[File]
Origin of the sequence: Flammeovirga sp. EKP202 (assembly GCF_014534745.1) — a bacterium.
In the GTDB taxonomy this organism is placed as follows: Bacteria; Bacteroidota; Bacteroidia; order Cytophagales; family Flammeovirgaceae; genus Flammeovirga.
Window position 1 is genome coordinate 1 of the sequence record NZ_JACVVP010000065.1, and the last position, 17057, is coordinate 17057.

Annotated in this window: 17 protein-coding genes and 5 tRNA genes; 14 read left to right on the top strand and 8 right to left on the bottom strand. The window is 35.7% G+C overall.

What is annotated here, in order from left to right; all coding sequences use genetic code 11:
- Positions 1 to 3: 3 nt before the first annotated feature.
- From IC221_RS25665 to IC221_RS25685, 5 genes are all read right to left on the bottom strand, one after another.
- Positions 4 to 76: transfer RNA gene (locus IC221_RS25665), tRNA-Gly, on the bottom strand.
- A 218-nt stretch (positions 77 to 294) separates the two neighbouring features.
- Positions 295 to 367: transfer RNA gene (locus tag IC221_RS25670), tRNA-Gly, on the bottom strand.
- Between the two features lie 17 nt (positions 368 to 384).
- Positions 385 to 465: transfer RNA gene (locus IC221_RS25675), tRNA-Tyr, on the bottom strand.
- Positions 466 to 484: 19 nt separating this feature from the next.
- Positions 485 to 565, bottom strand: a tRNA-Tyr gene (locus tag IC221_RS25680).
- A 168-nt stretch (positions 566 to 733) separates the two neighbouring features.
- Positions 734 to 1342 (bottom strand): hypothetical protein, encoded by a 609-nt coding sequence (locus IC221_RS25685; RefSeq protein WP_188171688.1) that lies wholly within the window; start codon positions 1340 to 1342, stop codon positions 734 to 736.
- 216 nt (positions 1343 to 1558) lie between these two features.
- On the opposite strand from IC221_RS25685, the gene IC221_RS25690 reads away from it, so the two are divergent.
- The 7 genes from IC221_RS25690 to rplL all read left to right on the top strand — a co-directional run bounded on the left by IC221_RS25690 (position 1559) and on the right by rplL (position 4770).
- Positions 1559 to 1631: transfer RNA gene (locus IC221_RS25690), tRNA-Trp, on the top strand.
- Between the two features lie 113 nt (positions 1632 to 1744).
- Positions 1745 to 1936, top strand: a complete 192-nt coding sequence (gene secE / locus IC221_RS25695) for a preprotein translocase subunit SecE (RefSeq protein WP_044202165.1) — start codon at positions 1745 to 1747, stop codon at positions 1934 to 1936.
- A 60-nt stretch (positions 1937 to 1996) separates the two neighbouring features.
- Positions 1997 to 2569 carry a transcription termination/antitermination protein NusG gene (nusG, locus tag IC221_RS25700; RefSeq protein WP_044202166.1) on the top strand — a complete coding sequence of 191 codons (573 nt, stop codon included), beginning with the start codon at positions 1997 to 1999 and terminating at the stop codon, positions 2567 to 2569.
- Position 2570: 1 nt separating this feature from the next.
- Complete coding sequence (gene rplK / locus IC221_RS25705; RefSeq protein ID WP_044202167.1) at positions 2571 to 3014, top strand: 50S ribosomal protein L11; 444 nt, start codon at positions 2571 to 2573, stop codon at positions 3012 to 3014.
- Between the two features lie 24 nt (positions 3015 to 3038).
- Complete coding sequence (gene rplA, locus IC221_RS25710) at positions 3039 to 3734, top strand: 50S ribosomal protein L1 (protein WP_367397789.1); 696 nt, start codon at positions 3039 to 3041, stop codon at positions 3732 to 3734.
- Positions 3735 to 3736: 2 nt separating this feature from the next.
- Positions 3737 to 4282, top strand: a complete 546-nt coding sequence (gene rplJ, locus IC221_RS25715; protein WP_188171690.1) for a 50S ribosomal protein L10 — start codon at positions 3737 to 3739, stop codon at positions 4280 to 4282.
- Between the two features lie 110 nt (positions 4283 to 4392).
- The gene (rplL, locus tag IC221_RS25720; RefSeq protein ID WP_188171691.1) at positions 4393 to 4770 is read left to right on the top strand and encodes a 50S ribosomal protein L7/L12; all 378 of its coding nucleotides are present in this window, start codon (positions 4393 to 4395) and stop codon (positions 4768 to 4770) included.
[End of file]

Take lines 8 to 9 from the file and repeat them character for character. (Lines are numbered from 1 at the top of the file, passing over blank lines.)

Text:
- Positions 4 to 76: transfer RNA gene (locus IC221_RS25665), tRNA-Gly, on the bottom strand.
- A 218-nt stretch (positions 77 to 294) separates the two neighbouring features.